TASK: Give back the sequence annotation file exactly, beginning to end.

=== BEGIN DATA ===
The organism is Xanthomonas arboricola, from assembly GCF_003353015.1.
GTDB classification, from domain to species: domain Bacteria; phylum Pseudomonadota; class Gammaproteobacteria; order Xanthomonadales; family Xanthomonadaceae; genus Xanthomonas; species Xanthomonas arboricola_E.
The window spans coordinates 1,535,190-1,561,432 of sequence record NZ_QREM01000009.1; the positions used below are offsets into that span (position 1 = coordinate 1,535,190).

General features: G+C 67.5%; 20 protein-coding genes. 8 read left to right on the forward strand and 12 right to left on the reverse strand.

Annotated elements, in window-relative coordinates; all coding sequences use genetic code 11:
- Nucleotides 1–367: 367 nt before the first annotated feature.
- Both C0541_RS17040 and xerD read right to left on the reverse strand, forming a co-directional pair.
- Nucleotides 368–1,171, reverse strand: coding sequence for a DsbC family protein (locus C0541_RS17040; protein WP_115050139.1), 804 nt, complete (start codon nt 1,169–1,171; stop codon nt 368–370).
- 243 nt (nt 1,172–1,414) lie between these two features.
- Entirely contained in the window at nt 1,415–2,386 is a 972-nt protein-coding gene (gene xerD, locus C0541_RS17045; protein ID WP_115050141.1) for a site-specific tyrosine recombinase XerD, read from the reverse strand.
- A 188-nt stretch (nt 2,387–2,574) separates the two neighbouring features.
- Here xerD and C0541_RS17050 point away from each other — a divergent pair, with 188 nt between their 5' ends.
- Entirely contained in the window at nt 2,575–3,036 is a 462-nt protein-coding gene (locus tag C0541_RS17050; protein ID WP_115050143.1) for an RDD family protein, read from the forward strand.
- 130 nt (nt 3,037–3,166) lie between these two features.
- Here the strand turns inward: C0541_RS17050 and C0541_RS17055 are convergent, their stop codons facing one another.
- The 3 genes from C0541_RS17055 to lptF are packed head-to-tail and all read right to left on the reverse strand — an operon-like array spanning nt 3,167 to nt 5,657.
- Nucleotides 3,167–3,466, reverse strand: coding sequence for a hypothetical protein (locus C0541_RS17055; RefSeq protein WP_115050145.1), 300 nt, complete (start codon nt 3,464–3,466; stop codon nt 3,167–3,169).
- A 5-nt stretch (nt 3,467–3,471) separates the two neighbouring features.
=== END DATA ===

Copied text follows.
The organism is Xanthomonas arboricola, from assembly GCF_003353015.1.
GTDB classification, from domain to species: domain Bacteria; phylum Pseudomonadota; class Gammaproteobacteria; order Xanthomonadales; family Xanthomonadaceae; genus Xanthomonas; species Xanthomonas arboricola_E.
The window spans coordinates 1,535,190-1,561,432 of sequence record NZ_QREM01000009.1; the positions used below are offsets into that span (position 1 = coordinate 1,535,190).

General features: G+C 67.5%; 20 protein-coding genes. 8 read left to right on the forward strand and 12 right to left on the reverse strand.

Annotated elements, in window-relative coordinates; all coding sequences use genetic code 11:
- Nucleotides 1–367: 367 nt before the first annotated feature.
- Both C0541_RS17040 and xerD read right to left on the reverse strand, forming a co-directional pair.
- Nucleotides 368–1,171, reverse strand: coding sequence for a DsbC family protein (locus C0541_RS17040; protein WP_115050139.1), 804 nt, complete (start codon nt 1,169–1,171; stop codon nt 368–370).
- 243 nt (nt 1,172–1,414) lie between these two features.
- Entirely contained in the window at nt 1,415–2,386 is a 972-nt protein-coding gene (gene xerD, locus C0541_RS17045; protein ID WP_115050141.1) for a site-specific tyrosine recombinase XerD, read from the reverse strand.
- A 188-nt stretch (nt 2,387–2,574) separates the two neighbouring features.
- Here xerD and C0541_RS17050 point away from each other — a divergent pair, with 188 nt between their 5' ends.
- Entirely contained in the window at nt 2,575–3,036 is a 462-nt protein-coding gene (locus tag C0541_RS17050; protein ID WP_115050143.1) for an RDD family protein, read from the forward strand.
- 130 nt (nt 3,037–3,166) lie between these two features.
- Here the strand turns inward: C0541_RS17050 and C0541_RS17055 are convergent, their stop codons facing one another.
- The 3 genes from C0541_RS17055 to lptF are packed head-to-tail and all read right to left on the reverse strand — an operon-like array spanning nt 3,167 to nt 5,657.
- Nucleotides 3,167–3,466, reverse strand: coding sequence for a hypothetical protein (locus C0541_RS17055; RefSeq protein WP_115050145.1), 300 nt, complete (start codon nt 3,464–3,466; stop codon nt 3,167–3,169).
- A 5-nt stretch (nt 3,467–3,471) separates the two neighbouring features.